I was watching an interesting programme on NHK World, the English-language Japanese TV channel, the other day. Despite being on a Japanese channel, it was actually a recording of a lecture given at Oxford University, right here in the the UK.
The psychologist giving the lecture, Professor Elaine Fox, explained that people tend to have what she called either a “Rainy Brain” or a “Sunny Brain”. She also explained that rather than these just being a “state of mind” that could be easily switched, they actually represented different ways in which a certain person’s brain works. More specifically, they represent which parts of a person’s brain are more dominant in their thought process.
Without going into too many details, in a person with a Rainy Brain, the part of the brain that sends out signals about being fearful or cautious is more powerful than the logical part of the brain that weighs up the situation and decides that everything will be okay. Therefore, that person will always tend to focus on the problems that might arise from a situation, even if there’s no logical reason to assume that the worst will happen.
In a person with a Sunny Brain, this is reversed. The part of the brain that sends out the fear signals gets overridden by the logical part of the brain, and so the person tends to have a more optimistic outlook on life.
Obviously, both the fearful and the logical parts of the brain have their roles. After all, it’s the fearful part of the brain that can save our lives when we’re faced with danger. However, going through life constantly worrying whilst everybody seems to be having fun isn’t a nice experience.
Professor Fox went on to explain that these brain states are not necessarily set for life, and that the brain can eventually be trained through therapy to become Sunny rather than Rainy, or vice versa. This got me thinking about my own brain.
I was an optimistic child
When I was a child, I seem to recall that I was pretty optimistic about things. If my school homework was done then I remember thinking to myself that everything was fine, and life was perfect. Sure, there may have been the occasional worry, but I think I was generally optimistic about life. I can’t help but think that this started to change about 28 years ago when I started an apprenticeship as an electrician on warships, and later moved on to become an electrical designer.
As an electrical designer, you go through every day knowing that if you make a mistake in your work, a catastrophe could happen, and people might even be killed. With warships, the stakes are even higher than they are with pleasure craft. It’s the same thing that I’m sure people like air traffic controllers go through. As time goes by, your brain gradually becomes trained to look for potential problems in everything you do. Blind optimism isn’t good enough, so I think you train your brain to be Rainy.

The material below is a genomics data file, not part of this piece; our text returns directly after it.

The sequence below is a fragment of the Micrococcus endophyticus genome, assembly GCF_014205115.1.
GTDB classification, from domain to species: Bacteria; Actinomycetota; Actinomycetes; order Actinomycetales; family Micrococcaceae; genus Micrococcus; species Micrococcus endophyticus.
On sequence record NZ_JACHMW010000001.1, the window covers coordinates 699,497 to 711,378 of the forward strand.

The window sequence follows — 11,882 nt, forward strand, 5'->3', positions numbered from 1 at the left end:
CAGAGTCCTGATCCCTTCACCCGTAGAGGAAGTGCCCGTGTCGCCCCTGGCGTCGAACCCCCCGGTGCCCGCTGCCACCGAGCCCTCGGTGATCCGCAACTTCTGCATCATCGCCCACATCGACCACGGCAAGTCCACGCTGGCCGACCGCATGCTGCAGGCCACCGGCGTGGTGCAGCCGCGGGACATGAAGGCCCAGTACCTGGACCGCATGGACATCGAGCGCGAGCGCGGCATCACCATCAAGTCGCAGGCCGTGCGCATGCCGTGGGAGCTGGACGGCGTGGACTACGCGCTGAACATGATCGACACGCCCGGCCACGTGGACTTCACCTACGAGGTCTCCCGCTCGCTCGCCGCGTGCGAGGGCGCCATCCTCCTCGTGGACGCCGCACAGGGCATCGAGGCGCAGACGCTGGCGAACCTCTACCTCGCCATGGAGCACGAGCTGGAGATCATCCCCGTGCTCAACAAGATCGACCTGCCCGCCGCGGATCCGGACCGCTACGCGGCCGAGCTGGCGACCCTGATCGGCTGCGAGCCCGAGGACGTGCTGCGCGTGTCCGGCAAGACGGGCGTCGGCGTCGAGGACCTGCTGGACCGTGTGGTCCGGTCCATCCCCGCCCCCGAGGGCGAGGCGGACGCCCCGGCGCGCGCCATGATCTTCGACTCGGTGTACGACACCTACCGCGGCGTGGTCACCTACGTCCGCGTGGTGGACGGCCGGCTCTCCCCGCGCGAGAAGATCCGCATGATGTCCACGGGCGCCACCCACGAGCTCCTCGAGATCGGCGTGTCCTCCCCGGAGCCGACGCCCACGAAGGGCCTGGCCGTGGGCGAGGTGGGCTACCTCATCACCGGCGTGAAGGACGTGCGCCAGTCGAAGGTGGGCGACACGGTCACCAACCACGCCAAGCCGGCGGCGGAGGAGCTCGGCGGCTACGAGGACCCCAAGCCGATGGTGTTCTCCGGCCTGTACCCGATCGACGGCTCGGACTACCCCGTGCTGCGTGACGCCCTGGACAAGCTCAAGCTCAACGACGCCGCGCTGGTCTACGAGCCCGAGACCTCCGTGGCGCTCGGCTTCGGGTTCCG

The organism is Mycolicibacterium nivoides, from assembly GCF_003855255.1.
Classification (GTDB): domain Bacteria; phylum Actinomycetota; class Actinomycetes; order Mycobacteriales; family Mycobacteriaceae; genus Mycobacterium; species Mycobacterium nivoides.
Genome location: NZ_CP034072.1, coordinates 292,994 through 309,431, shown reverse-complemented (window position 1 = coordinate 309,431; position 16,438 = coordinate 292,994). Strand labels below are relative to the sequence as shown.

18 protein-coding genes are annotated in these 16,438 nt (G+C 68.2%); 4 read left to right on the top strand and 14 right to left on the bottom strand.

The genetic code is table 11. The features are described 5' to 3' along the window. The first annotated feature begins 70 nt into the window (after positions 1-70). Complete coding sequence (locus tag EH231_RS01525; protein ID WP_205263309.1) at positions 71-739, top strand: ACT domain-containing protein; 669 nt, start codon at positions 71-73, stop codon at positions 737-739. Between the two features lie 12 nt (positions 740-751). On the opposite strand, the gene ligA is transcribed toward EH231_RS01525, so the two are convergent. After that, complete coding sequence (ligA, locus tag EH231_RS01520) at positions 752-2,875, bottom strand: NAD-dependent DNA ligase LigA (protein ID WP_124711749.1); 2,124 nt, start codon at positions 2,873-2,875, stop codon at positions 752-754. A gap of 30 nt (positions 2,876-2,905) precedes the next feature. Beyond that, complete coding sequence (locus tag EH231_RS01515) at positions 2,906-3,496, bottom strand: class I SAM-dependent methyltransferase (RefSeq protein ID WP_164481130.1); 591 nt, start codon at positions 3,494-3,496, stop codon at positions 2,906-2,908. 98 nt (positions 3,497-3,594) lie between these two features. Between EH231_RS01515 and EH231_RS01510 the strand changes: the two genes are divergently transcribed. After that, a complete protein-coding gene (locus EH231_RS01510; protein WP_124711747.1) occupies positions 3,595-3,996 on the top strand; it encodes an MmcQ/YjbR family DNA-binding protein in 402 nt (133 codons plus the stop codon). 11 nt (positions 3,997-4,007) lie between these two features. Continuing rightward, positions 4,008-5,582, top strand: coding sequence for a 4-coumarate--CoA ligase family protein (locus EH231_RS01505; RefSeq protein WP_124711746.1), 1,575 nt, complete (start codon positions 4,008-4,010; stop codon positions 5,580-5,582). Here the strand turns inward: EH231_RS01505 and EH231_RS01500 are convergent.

Nowadays, things are even worse, as so many jobs involve safety procedures and risk assessments that train the brain to look for problems even harder.
I also wonder whether overexposure to television and newspapers can have a similar effect. Newspapers in particular tend to focus on the negativity in the World, and this could have the effect of training your brain to be rainy. You’re basically telling the fear part of your brain that it’s right, and shouting down the logical part of your brain that’s trying to bring a bit of sanity to the argument.
There’s no “off switch” for a rainy brain
The problem is, once you’ve trained your brain to operate in a pessimistic way, you can’t really switch it off when you’ve finished your job for the day. It doesn’t work that way. You therefore find yourself looking for the problem in everything you do, and you miss out on much of the joy in life.
Could this be why certain people find themselves dragged down emotionally by jobs that other people don’t have a problem with? Could it be that some people’s brains better resist the effect of their jobs? After all, just as some people respond better to therapy than others, some people may find that their brain adapts more to their work than others.
Perhaps that’s why some doctors seem naturally more gifted, and are able to spot things that other doctors miss. It could just be that they’ve developed a Rainy Brain that looks harder for a problem than a doctor who’s Sunny Brain is too quick to give a clean bill of health. It could also be why some workers are able to stay unbelievably cheerful, despite situations that might have others tearing their hair out.
Personally, I think i’d like my Sunny Brain back. As useful as it may be to be able to spot problems before they arise, I’d like to be able to just take some things at face value and enjoy them again.